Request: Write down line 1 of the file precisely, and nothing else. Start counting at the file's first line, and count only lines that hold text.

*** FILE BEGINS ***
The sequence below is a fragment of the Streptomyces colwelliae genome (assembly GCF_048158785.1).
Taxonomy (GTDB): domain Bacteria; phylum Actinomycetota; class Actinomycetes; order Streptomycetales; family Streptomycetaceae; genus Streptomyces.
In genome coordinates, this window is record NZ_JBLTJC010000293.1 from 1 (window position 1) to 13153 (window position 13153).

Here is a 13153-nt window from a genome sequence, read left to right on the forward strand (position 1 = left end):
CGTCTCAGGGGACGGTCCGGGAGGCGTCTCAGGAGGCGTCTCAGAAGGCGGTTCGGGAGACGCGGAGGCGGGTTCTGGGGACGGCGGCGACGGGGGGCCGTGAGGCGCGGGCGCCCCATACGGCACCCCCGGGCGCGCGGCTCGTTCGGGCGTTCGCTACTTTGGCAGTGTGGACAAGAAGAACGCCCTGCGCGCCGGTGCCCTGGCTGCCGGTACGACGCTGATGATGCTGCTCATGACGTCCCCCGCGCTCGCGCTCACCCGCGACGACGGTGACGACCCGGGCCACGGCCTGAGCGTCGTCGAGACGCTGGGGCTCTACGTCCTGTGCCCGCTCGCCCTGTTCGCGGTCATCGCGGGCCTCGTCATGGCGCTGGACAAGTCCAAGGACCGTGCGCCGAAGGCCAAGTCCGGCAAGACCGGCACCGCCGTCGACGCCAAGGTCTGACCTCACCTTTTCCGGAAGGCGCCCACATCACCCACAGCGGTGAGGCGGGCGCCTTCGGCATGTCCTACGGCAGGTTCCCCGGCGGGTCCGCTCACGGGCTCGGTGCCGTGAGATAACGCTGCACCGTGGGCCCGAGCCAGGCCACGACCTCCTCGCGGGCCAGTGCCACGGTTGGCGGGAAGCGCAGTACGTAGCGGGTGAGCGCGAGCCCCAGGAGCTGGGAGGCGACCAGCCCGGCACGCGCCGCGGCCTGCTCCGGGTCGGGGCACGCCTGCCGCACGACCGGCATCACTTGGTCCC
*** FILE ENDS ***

The sequence below is a fragment of the Streptomyces colwelliae genome (assembly GCF_048158785.1).